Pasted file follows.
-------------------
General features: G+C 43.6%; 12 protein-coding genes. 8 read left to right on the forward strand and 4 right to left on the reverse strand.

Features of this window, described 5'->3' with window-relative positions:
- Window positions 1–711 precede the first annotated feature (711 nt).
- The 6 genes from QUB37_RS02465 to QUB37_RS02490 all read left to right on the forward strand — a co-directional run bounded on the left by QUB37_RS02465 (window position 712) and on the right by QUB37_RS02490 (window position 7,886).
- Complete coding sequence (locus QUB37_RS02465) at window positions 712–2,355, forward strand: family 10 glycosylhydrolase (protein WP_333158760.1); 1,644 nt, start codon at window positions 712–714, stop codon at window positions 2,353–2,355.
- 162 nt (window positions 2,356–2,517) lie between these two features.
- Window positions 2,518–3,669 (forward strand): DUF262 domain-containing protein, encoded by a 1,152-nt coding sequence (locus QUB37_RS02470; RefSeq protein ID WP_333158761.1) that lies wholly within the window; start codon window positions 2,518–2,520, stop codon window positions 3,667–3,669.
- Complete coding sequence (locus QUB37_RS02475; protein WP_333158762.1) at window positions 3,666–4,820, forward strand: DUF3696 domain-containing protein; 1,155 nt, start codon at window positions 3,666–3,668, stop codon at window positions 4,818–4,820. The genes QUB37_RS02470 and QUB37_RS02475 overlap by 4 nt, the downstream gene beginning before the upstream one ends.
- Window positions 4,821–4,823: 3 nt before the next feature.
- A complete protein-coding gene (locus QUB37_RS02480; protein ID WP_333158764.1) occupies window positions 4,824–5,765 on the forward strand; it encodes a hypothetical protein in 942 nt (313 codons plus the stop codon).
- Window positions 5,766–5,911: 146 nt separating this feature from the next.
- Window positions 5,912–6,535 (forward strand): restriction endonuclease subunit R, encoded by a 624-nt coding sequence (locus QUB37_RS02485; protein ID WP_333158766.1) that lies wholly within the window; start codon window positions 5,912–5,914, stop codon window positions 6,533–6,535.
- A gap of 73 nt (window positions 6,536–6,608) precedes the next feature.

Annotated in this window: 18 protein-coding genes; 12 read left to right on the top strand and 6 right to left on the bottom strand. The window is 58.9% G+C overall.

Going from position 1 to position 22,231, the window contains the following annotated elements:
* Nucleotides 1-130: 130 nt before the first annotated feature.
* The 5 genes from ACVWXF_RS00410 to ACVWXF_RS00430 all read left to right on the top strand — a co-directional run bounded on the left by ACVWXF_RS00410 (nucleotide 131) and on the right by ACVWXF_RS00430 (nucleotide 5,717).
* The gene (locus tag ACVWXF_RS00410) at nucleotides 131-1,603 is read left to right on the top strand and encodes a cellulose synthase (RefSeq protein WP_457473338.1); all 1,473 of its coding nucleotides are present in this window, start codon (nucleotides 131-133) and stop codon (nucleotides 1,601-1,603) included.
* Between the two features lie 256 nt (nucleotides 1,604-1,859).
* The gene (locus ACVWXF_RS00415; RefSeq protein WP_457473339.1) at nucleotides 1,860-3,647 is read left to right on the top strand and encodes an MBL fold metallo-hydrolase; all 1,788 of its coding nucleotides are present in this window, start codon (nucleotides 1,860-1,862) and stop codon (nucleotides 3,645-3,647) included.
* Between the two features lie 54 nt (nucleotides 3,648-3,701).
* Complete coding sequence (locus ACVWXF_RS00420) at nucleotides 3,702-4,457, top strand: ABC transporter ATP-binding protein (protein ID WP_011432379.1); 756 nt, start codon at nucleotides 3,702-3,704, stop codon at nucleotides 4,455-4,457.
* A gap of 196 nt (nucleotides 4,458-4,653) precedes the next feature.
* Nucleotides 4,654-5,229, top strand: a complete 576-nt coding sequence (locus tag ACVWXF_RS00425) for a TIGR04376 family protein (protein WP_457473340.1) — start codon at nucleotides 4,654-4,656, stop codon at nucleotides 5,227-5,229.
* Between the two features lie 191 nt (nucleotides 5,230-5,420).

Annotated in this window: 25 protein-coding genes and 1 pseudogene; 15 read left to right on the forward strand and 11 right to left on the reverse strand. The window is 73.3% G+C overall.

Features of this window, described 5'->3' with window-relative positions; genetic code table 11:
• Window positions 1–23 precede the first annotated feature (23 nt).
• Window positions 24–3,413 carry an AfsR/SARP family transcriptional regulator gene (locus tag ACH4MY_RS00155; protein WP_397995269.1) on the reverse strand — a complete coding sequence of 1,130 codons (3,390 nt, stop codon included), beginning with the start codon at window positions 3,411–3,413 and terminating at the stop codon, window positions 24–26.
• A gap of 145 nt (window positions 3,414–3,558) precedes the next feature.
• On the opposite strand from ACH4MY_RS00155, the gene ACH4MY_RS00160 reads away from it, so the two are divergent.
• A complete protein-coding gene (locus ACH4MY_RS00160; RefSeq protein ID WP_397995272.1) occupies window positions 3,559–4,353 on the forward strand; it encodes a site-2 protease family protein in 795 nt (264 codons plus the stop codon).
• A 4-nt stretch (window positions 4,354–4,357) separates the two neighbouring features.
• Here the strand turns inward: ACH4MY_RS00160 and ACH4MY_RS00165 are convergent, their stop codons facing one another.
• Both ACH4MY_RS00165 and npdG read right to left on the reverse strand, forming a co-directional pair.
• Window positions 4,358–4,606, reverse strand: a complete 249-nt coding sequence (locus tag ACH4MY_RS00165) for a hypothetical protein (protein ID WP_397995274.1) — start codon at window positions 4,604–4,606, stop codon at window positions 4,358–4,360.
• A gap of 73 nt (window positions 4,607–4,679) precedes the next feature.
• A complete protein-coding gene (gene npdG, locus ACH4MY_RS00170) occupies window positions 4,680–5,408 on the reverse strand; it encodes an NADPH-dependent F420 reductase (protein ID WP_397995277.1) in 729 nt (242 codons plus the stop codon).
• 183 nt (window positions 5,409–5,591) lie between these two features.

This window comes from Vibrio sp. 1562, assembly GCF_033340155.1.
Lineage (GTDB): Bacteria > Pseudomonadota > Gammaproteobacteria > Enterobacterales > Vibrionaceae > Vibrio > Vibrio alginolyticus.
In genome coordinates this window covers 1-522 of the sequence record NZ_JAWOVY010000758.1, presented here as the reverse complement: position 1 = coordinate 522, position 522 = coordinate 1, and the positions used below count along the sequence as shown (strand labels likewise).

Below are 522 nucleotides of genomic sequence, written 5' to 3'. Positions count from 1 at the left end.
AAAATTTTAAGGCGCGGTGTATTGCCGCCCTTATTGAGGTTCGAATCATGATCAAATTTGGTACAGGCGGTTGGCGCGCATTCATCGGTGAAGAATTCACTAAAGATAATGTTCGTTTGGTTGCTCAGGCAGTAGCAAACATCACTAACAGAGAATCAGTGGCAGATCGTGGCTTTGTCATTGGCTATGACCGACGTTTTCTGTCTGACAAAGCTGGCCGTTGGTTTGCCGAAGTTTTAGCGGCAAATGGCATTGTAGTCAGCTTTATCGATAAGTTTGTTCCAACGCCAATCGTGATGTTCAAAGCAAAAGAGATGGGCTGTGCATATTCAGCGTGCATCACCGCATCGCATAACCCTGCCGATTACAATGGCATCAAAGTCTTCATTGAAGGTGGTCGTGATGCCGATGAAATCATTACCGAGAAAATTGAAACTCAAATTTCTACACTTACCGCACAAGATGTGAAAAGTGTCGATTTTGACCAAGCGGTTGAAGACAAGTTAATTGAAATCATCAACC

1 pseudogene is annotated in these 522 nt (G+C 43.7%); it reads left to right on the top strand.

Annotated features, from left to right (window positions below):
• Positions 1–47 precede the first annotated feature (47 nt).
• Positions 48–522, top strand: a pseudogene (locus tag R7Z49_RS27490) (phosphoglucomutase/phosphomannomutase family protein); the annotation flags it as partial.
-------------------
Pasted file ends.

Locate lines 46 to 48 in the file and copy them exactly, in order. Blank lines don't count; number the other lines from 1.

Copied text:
Annotated features, from left to right (window positions below):
• Positions 1–47 precede the first annotated feature (47 nt).
• Positions 48–522, top strand: a pseudogene (locus tag R7Z49_RS27490) (phosphoglucomutase/phosphomannomutase family protein); the annotation flags it as partial.